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Blackberry Smoke breaks the mold

'Like An Arrow' takes a bigger picture look at Southern rock

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A sure sign of growth in a band’s history is change. Blackberry Smoke generally holds true to its country and Southern rock roots, but the Georgia outfit takes some unusual chances with its latest album, Like An Arrow (3 Legged Records). This might sound alarming to Dixie disciples, but it’s important to remember that Southern rock has way more to offer than Lynyrd Skynyrd and the Allman Brothers Band. Nashville, Memphis, Muscle Shoals, and New Orleans, to name a few, have delivered a rich legacy of music worth reckoning. Like An Arrow offers a bigger picture perspective on these musical roots, while placing them in a modern context. Throughout songs such as “Waiting For the Thunder” and the album’s title track, the band celebrates broader influences by exploring a harder rocking edge. Other songs such as “Let It Burn” and “Believe You Me” show off a subtle but sultry funk groove. And, of course, a more subtle acoustic side shines in the introspective “Sunrise In Texas.”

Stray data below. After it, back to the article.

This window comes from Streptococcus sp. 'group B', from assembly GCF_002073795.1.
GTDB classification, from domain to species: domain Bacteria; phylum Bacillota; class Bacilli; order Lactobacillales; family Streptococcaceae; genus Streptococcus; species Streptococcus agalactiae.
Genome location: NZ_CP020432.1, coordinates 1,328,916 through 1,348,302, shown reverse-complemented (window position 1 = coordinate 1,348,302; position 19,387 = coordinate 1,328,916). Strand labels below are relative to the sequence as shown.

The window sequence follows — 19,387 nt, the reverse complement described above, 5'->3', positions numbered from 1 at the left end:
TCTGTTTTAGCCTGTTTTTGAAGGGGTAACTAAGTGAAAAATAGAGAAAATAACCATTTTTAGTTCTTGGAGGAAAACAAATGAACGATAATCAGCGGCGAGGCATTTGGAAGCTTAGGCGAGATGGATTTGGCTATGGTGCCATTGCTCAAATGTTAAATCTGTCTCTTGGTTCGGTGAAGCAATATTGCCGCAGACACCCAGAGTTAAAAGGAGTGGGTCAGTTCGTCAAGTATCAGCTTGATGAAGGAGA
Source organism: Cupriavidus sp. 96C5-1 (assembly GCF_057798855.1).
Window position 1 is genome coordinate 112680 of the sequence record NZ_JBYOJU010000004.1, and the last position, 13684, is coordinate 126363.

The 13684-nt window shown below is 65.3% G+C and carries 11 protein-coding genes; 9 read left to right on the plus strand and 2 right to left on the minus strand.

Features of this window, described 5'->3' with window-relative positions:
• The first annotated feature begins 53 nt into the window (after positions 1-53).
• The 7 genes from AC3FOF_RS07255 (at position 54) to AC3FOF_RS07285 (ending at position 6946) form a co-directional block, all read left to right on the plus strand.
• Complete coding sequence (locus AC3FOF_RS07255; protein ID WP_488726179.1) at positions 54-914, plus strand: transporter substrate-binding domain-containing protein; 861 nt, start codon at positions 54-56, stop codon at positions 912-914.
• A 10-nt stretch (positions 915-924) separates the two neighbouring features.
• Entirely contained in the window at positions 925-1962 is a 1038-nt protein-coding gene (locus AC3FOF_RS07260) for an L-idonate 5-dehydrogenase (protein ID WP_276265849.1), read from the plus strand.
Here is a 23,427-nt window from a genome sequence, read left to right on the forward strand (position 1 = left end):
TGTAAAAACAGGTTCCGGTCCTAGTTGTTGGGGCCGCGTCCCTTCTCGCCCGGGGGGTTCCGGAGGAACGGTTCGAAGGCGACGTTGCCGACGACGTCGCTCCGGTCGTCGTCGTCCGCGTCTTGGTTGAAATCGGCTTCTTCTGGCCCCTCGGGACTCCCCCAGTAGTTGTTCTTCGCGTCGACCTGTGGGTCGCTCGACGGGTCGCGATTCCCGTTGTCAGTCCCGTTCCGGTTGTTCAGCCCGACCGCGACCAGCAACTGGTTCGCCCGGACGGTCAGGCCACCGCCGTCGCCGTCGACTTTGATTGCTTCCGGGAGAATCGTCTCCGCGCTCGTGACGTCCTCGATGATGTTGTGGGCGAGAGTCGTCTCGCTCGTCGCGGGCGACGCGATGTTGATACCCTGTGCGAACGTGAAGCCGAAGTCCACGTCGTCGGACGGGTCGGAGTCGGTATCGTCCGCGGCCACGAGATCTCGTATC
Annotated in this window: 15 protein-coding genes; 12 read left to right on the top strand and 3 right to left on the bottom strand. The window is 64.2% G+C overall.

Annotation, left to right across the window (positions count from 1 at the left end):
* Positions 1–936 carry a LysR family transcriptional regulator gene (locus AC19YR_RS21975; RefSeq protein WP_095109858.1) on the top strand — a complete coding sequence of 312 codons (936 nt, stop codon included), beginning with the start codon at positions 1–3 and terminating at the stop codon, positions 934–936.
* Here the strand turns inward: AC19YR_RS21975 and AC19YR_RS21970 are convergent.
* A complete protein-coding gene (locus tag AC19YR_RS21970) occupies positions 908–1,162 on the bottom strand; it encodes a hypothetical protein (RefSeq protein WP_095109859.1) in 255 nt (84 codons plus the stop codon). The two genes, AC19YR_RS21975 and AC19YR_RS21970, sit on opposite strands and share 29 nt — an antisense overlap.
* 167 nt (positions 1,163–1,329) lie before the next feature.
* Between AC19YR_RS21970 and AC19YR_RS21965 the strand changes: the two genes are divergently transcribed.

Lyrically, singer Charlie Starr still delivers timeless tales of girls, parties, and life’s follies in the rural American landscape. But he adopts a more serious tone to reflect on the harsh realities of the world around him. In “Sunrise In Texas,” he sings: “There’s a young girl on the street / Ain’t got no shoes on her feet / Don’t know where she’s gonna find her next meal / There’s an old man wearing rags and he screams ‘You gotta love the ones you hate’ cuz the end is near.”

Despite branching out, the group tempers its harder edged numbers and ballads with categorically Southern exuberance. A guest appearance by Gregg Allman in the rootsy “Free On The Wing” confirms that the Smokers still know where they come from. ★★★★☆






Blackberry Smoke plays the Tabernacle on Fri., Nov. 25. With Rich Robinson. $38.50. 8 p.m. 152 Luckie St. 404-659-9022. www.tabernacleatl.com.